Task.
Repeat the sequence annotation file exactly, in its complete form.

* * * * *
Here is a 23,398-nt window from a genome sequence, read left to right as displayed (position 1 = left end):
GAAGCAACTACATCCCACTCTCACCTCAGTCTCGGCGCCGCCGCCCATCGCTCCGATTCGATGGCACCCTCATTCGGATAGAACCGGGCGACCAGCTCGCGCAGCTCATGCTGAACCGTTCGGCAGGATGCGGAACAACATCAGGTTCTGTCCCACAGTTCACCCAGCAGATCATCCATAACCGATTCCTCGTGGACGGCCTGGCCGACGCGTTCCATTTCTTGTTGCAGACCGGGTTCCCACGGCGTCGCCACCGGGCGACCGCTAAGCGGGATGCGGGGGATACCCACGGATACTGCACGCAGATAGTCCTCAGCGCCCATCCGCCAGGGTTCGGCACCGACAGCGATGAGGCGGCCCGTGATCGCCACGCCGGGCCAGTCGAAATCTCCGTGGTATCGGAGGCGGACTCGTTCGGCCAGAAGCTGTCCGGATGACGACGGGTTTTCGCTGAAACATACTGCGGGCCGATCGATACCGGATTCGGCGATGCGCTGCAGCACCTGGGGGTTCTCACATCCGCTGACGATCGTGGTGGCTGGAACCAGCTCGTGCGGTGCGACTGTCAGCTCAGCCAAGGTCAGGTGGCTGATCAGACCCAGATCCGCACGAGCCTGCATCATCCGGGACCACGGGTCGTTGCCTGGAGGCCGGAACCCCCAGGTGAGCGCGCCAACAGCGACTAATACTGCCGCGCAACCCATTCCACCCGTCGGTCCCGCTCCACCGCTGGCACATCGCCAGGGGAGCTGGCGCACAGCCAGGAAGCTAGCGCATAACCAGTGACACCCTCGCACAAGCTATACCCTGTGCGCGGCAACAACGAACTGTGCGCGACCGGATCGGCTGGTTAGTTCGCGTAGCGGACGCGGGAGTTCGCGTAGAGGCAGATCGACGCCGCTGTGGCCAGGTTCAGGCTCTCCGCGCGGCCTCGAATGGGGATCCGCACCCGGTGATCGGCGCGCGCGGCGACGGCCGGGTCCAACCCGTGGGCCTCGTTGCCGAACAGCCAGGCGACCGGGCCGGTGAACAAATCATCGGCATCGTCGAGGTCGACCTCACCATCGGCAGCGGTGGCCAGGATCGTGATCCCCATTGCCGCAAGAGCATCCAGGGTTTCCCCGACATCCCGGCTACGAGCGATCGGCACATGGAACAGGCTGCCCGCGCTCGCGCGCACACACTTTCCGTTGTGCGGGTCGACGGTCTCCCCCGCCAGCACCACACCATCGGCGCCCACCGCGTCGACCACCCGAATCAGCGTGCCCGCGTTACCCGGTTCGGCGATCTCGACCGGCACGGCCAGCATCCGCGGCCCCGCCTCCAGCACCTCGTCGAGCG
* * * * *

Here is a 23,398-nt window from a genome sequence, read left to right as displayed (position 1 = left end):
GAAGCAACTACATCCCACTCTCACCTCAGTCTCGGCGCCGCCGCCCATCGCTCCGATTCGATGGCACCCTCATTCGGATAGAACCGGGCGACCAGCTCGCGCAGCTCATGCTGAACCGTTCGGCAGGATGCGGAACAACATCAGGTTCTGTCCCACAGTTCACCCAGCAGATCATCCATAACCGATTCCTCGTGGACGGCCTGGCCGACGCGTTCCATTTCTTGTTGCAGACCGGGTTCCCACGGCGTCGCCACCGGGCGACCGCTAAGCGGGATGCGGGGGATACCCACGGATACTGCACGCAGATAGTCCTCAGCGCCCATCCGCCAGGGTTCGGCACCGACAGCGATGAGGCGGCCCGTGATCGCCACGCCGGGCCAGTCGAAATCTCCGTGGTATCGGAGGCGGACTCGTTCGGCCAGAAGCTGTCCGGATGACGACGGGTTTTCGCTGAAACATACTGCGGGCCGATCGATACCGGATTCGGCGATGCGCTGCAGCACCTGGGGGTTCTCACATCCGCTGACGATCGTGGTGGCTGGAACCAGCTCGTGCGGTGCGACTGTCAGCTCAGCCAAGGTCAGGTGGCTGATCAGACCCAGATCCGCACGAGCCTGCATCATCCGGGACCACGGGTCGTTGCCTGGAGGCCGGAACCCCCAGGTGAGCGCGCCAACAGCGACTAATACTGCCGCGCAACCCATTCCACCCGTCGGTCCCGCTCCACCGCTGGCACATCGCCAGGGGAGCTGGCGCACAGCCAGGAAGCTAGCGCATAACCAGTGACACCCTCGCACAAGCTATACCCTGTGCGCGGCAACAACGAACTGTGCGCGACCGGATCGGCTGGTTAGTTCGCGTAGCGGACGCGGGAGTTCGCGTAGAGGCAGATCGACGCCGCTGTGGCCAGGTTCAGGCTCTCCGCGCGGCCTCGAATGGGGATCCGCACCCGGTGATCGGCGCGCGCGGCGACGGCCGGGTCCAACCCGTGGGCCTCGTTGCCGAACAGCCAGGCGACCGGGCCGGTGAACAAATCATCGGCATCGTCGAGGTCGACCTCACCATCGGCAGCGGTGGCCAGGATCGTGATCCCCATTGCCGCAAGAGCATCCAGGGTTTCCCCGACATCCCGGCTACGAGCGATCGGCACATGGAACAGGCTGCCCGCGCTCGCGCGCACACACTTTCCGTTGTGCGGGTCGACGGTCTCCCCCGCCAGCACCACACCATCGGCGCCCACCGCGTCGACCACCCGAATCAGCGTGCCCGCGTTACCCGGTTCGGCGATCTCGACCGGCACGGCCAGCATCCGCGGCCCCGCCTCCAGCACCTCGTCGAGCG